Many people commented on Facebook posts by Shuttleworth and others.
Former Carolina Beach Town Councilman Gary Doetsch explained, "I have always supported the park and unlimited use as long as people respect and take care of it. Maybe it's
time to put restrictions in place including no camping and hours that the park is to [be] closed. It is a shame that a few cause a problem for all but it is clear you have issues that must be resolved."
Nancy Busovne from the Pleasure Island Sea Turtle project commented, "I am looking forward to being part of the solution to this problem. We simply cannot go through the rest of the summer with this situation up there. We have worked too hard to bill ourselves as a family friendly island to allow this kind of lawlessness up there. It is shameful."
She explained the Town can work to get it under control by pushing for a better system and more law enforcement to prevent more serious situations from occurring.
Mayor Bob Lewis commented, "Fortunately our town council has the same passion to work together with our community to identify and implement solutions. We continue to work on ways to make our community including Freeman
Park a safe place for everyone to enjoy. We are also very concerned about the environmental impact that the human race leaves behind on our beaches and deposited in our oceans."
Local resident Barbara Jackson Tillison explained, "Limiting the number of camping spots and vehicles is the first place to start....When we were out there Saturday evening it was utter chaos and we could hardly get a bobcat through and forget the water side, it was impossible. When the tide came in higher than these people had any idea of they all scrambled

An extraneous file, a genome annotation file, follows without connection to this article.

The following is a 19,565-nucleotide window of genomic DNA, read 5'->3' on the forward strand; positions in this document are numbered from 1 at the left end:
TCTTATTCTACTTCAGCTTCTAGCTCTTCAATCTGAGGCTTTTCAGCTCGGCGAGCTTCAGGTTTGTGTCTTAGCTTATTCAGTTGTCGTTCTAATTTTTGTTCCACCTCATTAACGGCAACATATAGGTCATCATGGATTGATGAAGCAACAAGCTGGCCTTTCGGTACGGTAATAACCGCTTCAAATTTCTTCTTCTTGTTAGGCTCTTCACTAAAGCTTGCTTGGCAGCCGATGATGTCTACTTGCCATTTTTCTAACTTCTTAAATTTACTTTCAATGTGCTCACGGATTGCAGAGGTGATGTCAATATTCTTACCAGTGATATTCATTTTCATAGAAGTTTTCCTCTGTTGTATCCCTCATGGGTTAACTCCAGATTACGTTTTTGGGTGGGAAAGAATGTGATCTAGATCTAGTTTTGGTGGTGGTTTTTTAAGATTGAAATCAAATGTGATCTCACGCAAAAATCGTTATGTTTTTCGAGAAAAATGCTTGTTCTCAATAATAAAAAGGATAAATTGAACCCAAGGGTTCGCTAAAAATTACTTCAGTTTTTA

to move and/or leave. What resulted was no one going anywhere. The park was extremely over crowded it looked worse than the fields at Woodstock."
Lewis, Shuttleworth and Council members Jody Smith and Tom Bridges met with people on Monday afternoon to visit the area with trash bags in hand to help clean up.
They spoke with locals and people visiting from out of Town getting positive input on how to improve the situation.
Shuttleworth said the Council will discuss the issue at their upcoming June 11, meeting. He said steps have to be taken to improve the situation. Closing the park or drastically reducing activities could reduce the nearly $1 million in revenues the Town collects each year. $350,000 is budgeted separately for beach nourishment projects to help offset the cost to taxpayers.
Following the visit to the park on Monday afternoon Shuttleworth explained, "The crowd at Freeman Park had thinned out by 3 pm when we had an impromptu mini beach sweep. While we picked up trash it was nothing compared to yesterday morning. Happy to report the vast majority of our visitors are responsible and left our Island tidy.
Those that didn't were in the minority. The town has additional opportunities to help improve the situation. More trash receptacles, recycling containers maybe some ash cans for fire coals and debris. Limiting camping and numbers are being discussed too. Please share your solutions with council. Big thanks to Town operations, police fire and ocean rescue!"